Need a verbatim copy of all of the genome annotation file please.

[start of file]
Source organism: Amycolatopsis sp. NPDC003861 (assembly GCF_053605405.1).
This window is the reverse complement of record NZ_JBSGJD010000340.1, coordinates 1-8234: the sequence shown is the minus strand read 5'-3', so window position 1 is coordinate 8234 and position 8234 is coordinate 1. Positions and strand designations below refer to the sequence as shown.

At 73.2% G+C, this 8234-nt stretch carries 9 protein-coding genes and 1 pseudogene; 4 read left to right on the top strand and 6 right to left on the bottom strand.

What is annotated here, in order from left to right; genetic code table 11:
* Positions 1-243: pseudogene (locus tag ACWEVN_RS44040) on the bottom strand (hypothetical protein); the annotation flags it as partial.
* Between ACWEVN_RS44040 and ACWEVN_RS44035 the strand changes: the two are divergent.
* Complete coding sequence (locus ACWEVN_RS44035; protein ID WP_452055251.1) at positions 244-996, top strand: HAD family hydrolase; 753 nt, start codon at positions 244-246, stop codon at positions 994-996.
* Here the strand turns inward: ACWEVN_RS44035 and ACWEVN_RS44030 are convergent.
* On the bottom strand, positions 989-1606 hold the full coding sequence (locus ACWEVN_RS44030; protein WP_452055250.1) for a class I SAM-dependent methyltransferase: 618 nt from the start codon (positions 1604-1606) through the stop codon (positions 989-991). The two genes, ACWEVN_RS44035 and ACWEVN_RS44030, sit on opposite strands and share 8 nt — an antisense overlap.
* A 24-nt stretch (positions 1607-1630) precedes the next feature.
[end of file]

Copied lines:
Source organism: Amycolatopsis sp. NPDC003861 (assembly GCF_053605405.1).
This window is the reverse complement of record NZ_JBSGJD010000340.1, coordinates 1-8234: the sequence shown is the minus strand read 5'-3', so window position 1 is coordinate 8234 and position 8234 is coordinate 1. Positions and strand designations below refer to the sequence as shown.

At 73.2% G+C, this 8234-nt stretch carries 9 protein-coding genes and 1 pseudogene; 4 read left to right on the top strand and 6 right to left on the bottom strand.

What is annotated here, in order from left to right; genetic code table 11:
* Positions 1-243: pseudogene (locus tag ACWEVN_RS44040) on the bottom strand (hypothetical protein); the annotation flags it as partial.
* Between ACWEVN_RS44040 and ACWEVN_RS44035 the strand changes: the two are divergent.
* Complete coding sequence (locus ACWEVN_RS44035; protein ID WP_452055251.1) at positions 244-996, top strand: HAD family hydrolase; 753 nt, start codon at positions 244-246, stop codon at positions 994-996.
* Here the strand turns inward: ACWEVN_RS44035 and ACWEVN_RS44030 are convergent.
* On the bottom strand, positions 989-1606 hold the full coding sequence (locus ACWEVN_RS44030; protein WP_452055250.1) for a class I SAM-dependent methyltransferase: 618 nt from the start codon (positions 1604-1606) through the stop codon (positions 989-991). The two genes, ACWEVN_RS44035 and ACWEVN_RS44030, sit on opposite strands and share 8 nt — an antisense overlap.
* A 24-nt stretch (positions 1607-1630) precedes the next feature.